Derek Walcott: We're not there yet
From The Sun's archives: 18 August 18 2008
Derek Walcott, Nobel Laureate, has been critical of the quality of poetry and prose produced in Dominica and the Eastern Caribbean. Walcott, who won the Nobel Prize for Literature in 1992, spoke here during a presentation at the just concluded Nature Island Literary Festival and Book Fair organised by the 2008 Reunion Committee.
"I'm telling you what I'm hearing in terms of young West Indian poetry is seriously deficient in terms of symmetry, sense, vocabulary, syntax, whatever," Walcott said. "The reality of it is that there is less craftsmanship present in the young now than there was in another generation. Now you can say 'what kind of craftsmanship, what do you mean? Having a poem rhyme?' Maybe. 'Having a poem having a particular shape?' But these are shapeless things.
"What we have now is extremely thin. Is this because it's political which means it has its own conceit. It's a kind of propaganda and it's very racial pointlessly. It's no point going around telling everybody you're black when they can see that."
Walcott, a St. Lucian, has published more than 20 plays and has been widely staged all over the world. Many of his plays deal with the West Indies in the post colonial period.
Interviewed before an audience at the festival, by Alwin Bully, Walcott said he fears that his native St. Lucia has been 'ravaged by tourism' especially by extremely large hotels.
"I think it's dangerous in a sense that it affects scale, proportion, human proportion is seriously affected if it is not controlled," Walcott said. "That's the thing the people of the Caribbean have to look out for. The ownership of the Caribbean may have been transferred again to the new empire which is the States".
Walcott said "free movement" in the context of the Caribbean Single Market and Economy (CSME) is "absurd" because of the needless hassle that Caribbean people still have to endure while travelling around the Caribbean.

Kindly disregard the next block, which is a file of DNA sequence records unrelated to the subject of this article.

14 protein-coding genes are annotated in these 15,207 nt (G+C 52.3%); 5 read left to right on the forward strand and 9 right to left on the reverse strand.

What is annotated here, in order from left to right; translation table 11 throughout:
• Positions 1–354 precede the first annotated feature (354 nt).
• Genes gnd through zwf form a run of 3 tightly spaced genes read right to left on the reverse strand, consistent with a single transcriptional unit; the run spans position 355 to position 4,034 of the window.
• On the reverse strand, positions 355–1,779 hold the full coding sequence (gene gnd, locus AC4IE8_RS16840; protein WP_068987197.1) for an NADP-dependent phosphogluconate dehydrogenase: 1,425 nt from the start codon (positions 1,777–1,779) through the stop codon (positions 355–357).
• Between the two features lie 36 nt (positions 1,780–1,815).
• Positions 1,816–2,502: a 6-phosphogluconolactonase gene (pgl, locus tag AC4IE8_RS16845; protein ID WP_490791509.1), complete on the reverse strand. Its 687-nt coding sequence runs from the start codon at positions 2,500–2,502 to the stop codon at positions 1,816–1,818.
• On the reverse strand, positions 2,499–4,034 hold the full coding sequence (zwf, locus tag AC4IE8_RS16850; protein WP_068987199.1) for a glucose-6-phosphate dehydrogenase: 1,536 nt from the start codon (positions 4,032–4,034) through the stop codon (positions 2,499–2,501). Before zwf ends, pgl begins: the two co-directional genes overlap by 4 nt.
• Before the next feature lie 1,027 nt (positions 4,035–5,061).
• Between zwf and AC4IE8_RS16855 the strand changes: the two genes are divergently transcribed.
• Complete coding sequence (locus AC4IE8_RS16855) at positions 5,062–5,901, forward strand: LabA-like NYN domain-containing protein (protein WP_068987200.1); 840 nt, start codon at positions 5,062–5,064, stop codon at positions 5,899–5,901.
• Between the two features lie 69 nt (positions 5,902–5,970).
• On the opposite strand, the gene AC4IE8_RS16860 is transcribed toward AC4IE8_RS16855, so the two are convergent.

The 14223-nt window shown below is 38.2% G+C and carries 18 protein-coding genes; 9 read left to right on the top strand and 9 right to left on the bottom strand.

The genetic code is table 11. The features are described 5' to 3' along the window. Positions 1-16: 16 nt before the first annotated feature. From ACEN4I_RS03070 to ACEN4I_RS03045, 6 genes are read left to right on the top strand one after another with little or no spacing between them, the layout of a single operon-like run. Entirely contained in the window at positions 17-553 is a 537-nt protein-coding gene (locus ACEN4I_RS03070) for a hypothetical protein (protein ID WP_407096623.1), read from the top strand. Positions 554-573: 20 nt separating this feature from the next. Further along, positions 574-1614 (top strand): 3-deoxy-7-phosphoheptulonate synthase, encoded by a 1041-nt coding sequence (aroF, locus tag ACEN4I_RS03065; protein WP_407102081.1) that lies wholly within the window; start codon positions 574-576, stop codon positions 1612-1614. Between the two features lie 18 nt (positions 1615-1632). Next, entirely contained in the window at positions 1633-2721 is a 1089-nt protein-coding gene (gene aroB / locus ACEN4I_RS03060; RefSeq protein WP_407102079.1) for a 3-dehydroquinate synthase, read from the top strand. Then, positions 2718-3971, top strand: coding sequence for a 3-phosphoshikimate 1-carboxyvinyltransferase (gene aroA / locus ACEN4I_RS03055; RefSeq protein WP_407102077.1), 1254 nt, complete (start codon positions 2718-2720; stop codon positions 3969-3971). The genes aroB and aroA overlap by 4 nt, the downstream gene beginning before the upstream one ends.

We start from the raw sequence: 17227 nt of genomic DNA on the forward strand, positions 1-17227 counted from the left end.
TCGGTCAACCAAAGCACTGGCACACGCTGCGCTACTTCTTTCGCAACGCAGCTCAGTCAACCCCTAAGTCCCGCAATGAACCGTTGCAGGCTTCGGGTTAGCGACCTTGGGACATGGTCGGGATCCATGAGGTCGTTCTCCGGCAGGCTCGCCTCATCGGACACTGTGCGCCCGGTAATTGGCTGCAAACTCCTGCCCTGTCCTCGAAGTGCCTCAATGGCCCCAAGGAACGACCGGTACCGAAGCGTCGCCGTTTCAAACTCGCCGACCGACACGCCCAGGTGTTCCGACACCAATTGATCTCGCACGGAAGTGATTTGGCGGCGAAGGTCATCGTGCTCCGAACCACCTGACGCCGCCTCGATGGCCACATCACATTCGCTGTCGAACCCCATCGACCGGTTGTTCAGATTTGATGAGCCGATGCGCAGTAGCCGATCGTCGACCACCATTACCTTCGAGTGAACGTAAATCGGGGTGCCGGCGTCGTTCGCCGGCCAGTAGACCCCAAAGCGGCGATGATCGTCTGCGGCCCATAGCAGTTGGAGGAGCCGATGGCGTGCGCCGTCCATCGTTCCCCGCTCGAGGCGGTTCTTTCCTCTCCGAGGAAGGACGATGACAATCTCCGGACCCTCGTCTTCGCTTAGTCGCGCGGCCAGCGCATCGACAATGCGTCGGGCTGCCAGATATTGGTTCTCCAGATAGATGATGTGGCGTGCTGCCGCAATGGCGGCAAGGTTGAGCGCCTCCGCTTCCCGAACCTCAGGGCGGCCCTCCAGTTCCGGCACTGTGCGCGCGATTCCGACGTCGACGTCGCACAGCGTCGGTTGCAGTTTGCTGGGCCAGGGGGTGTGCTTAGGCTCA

"It has to do with, to some people that absurd concept which is this all be one unit, it should be a federation of islands. But of course people are not going to do that because to do that some guy is no longer minister of finance in St. Kitts, you know what I mean".
Walcott said he does not believe in CARIFESTA, the Caribbean Festival of Arts, because it does not serve any useful purpose.
"I'm going to say it when I'm there, because the money that is spent on CARIFESTA is another kind of absurdity, "Walcott said. "It pretends to bring the artistes together but what artistes? When they come back home they are just as broke and they have no direction".
Asked how he would advise young writers to improve their output, Walcott said people do not necessarily have to respect writers of his generation but they will have to admire the dedication that these writers had and "that should be envied and copied by the younger writers".
Walcott was the main overseas performer at the three-day event held at the University of the West Indies Open Campus and was organised by the 2008 Reunion Committee. Comedian Paul Keens Douglas of Trinidad, Mervin Morris of Jamaica and Robert Lee of St. Lucia were among the overseas poets who performed at the festival and book fair. Many Dominican poets and writers also performed at the event.